The Rev. Martin Luther King Jr. left many legacies: as a crusader for civil rights, voting rights, religious harmony, peace and economic justice.
As America honors the eighty-fifth anniversary of King’s birth, it is right to remember all of those legacies.
But at a moment when the national debate has finally begun to refocus on the issue of income inequality that so motivated Dr. King, it is his commitment to economic justice that merits particular attention.
Fifty years ago, when Dr. King marched on Washington for jobs and freedom, the federal minimum wage was $1.25 an hour. In today’s dollars, that guaranteed base wage would be $9.54 an hour.
But the federal minimum wage today is just $7.25 an hour.
Low-wage workers are more than $2 behind where they were when Dr. King declared: “We refuse to believe that the bank of justice is bankrupt. We refuse to believe that there are insufficient funds in the great vaults of opportunity of this nation. So we’ve come to cash this check—a check that will give us upon demand the riches of freedom and the security of justice.”
Congressman Keith Ellison, D-Minn., well noted last year at a celebration of the fiftieth anniversary of the March on Washington that “workers are falling behind.”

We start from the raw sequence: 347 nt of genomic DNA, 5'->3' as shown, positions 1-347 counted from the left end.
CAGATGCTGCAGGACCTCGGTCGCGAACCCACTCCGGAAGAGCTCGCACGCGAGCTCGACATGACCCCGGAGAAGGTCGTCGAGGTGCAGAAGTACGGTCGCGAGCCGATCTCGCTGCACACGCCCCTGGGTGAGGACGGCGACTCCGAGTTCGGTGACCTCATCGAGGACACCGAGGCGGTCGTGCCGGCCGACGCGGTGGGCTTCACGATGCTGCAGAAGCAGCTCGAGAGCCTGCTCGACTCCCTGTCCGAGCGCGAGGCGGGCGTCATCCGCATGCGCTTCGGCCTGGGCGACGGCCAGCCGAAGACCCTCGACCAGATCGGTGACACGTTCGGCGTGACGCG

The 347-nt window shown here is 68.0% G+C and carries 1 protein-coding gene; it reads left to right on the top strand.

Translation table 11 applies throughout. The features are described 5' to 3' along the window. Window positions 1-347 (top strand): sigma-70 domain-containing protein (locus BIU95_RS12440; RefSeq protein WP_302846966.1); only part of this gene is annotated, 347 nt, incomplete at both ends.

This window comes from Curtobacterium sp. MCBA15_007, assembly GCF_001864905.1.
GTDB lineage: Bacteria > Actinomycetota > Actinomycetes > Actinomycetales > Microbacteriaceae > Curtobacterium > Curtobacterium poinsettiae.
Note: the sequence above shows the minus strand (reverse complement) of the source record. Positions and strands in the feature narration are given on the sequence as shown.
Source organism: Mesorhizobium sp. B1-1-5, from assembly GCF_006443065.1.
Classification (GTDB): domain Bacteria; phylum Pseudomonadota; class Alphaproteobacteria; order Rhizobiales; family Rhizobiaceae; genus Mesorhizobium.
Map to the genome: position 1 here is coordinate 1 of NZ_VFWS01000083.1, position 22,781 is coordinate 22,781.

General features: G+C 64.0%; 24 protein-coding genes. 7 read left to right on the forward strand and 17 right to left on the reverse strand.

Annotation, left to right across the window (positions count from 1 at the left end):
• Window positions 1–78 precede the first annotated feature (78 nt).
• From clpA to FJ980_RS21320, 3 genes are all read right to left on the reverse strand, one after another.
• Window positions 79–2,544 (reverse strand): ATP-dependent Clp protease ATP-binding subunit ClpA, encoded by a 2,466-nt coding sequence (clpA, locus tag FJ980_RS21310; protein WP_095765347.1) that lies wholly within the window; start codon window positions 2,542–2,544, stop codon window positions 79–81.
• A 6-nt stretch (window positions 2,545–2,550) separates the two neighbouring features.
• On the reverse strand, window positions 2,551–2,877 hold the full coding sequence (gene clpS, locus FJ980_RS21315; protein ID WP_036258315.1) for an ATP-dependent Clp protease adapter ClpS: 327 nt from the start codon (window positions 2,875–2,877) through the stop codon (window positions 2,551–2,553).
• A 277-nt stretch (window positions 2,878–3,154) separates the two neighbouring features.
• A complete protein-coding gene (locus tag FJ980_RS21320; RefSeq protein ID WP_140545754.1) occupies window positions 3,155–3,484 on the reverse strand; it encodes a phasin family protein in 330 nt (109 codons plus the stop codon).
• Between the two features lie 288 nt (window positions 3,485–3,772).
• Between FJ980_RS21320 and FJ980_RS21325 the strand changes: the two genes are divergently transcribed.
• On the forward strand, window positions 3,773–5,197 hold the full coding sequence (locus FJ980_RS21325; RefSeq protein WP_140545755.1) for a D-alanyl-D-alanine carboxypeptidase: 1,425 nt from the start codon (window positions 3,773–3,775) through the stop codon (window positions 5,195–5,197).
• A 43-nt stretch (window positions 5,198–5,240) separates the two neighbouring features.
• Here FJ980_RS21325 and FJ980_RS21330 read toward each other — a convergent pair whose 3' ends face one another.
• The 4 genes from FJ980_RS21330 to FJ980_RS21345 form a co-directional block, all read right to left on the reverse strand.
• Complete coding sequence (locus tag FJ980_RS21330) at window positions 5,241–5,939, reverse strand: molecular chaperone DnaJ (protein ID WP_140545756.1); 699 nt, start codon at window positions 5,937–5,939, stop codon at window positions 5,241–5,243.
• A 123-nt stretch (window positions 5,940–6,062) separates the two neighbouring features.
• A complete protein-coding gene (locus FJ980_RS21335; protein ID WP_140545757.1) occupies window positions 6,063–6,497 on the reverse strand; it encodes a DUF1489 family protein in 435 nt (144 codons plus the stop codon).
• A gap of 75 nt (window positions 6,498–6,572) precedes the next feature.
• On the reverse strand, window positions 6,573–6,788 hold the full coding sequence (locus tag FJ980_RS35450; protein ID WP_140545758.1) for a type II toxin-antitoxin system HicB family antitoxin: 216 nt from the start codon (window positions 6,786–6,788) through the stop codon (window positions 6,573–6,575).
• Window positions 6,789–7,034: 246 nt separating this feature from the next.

“Income inequality threatens our democracy as Jim Crow segregation did in 1963,” explained Ellison, the co-chair of the Congressional Progressive Caucus. “Families are working harder than ever and are still struggling to put food on the table. A full day’s work doesn’t mean a full day’s pay.”
King recognized that wage issues were civil rights issues. “Now our struggle is for genuine equality, which means economic equality,” he told a rally of AFSCME sanitation workers in Memphis on March 18, 1968, barely two weeks before his death. “For we know now that it isn’t enough to integrate lunch counters. What does it profit a man to be able to eat at an integrated lunch counter if he doesn’t have enough money to buy a hamburger?”
And what is the worker who prepares and serves that hamburger being paid?
That’s a question that has been asked frequently over the past year, as thousands of fast-food workers and their supporters have struck, marched and rallied to demand better pay, benefits and workplace protections.
Most Americans are aware that, especially in a weak economy, fast-food restaurant jobs are no longer “entry-level” positions. In chain restaurants across the country, most workers are adults. And substantial numbers of them are trying to support families.